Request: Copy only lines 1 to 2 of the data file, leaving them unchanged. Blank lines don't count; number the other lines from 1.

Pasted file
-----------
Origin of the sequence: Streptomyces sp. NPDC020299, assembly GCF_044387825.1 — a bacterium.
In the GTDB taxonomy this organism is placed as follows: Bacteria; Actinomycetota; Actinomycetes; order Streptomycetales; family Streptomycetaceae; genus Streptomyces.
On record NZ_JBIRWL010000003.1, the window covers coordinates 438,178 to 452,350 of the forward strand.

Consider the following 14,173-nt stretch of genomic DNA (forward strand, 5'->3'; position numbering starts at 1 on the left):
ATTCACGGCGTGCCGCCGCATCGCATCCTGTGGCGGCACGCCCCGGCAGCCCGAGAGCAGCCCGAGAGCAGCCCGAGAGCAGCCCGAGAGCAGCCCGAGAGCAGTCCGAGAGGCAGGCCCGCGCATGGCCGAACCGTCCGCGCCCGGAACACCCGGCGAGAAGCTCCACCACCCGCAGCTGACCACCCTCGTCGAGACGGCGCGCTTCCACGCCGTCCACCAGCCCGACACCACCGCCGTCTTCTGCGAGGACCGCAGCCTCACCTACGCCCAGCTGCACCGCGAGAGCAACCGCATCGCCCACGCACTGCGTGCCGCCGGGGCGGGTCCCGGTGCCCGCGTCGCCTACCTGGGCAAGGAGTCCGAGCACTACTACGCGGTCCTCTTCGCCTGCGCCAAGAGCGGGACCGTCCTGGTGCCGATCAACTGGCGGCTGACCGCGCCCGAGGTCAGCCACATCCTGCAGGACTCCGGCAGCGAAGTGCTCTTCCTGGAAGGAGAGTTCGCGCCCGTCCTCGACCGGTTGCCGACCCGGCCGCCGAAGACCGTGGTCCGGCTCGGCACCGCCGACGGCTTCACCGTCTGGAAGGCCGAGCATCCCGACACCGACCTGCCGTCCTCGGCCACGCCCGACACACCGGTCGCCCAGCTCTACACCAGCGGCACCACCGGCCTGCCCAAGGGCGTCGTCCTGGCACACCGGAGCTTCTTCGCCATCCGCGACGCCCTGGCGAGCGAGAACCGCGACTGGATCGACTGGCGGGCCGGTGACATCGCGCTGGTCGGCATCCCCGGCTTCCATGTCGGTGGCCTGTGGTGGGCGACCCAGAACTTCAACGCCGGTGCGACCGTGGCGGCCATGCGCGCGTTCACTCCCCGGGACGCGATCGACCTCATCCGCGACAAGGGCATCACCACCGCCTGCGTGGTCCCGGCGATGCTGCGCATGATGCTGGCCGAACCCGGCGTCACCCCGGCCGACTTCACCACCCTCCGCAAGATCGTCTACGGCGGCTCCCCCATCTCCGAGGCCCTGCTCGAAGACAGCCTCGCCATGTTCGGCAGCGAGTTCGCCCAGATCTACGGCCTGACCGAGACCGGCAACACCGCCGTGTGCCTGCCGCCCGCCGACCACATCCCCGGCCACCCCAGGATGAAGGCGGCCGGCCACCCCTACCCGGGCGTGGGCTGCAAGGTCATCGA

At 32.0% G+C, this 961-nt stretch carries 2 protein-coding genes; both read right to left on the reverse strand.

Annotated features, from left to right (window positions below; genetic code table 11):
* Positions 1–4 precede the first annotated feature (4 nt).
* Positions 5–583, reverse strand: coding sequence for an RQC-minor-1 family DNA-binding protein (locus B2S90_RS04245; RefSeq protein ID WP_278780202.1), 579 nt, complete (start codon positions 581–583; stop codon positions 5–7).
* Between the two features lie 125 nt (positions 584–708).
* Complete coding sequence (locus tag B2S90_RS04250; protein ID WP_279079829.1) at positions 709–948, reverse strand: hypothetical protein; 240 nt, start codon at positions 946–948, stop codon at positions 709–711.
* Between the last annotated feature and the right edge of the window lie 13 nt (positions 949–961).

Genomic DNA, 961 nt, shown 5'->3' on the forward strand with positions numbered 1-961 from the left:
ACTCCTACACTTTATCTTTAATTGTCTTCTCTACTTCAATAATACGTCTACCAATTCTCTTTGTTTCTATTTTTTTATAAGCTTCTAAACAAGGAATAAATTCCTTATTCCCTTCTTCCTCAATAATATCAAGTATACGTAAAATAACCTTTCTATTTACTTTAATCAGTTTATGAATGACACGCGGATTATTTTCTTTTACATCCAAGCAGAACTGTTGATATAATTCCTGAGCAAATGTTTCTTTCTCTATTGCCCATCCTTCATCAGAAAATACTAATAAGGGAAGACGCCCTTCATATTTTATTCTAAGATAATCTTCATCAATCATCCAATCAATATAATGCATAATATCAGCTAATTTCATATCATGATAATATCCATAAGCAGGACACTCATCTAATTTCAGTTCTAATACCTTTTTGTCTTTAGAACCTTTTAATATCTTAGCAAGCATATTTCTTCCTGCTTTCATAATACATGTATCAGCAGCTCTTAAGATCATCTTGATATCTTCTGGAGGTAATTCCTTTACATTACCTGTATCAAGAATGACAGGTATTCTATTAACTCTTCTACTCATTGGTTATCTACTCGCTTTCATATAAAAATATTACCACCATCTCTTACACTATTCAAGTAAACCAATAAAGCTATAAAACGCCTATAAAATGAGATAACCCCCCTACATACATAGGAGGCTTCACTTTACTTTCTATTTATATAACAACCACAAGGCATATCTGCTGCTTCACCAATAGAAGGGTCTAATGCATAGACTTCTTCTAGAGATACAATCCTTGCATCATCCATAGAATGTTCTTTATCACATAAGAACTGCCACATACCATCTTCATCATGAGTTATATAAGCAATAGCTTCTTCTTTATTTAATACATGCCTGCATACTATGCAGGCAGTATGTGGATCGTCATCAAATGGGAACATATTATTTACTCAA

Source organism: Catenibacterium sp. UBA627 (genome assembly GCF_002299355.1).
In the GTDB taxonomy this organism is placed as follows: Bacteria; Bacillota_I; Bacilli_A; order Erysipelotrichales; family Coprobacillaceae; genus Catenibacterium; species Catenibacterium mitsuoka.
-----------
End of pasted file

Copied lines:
Origin of the sequence: Streptomyces sp. NPDC020299, assembly GCF_044387825.1 — a bacterium.
In the GTDB taxonomy this organism is placed as follows: Bacteria; Actinomycetota; Actinomycetes; order Streptomycetales; family Streptomycetaceae; genus Streptomyces.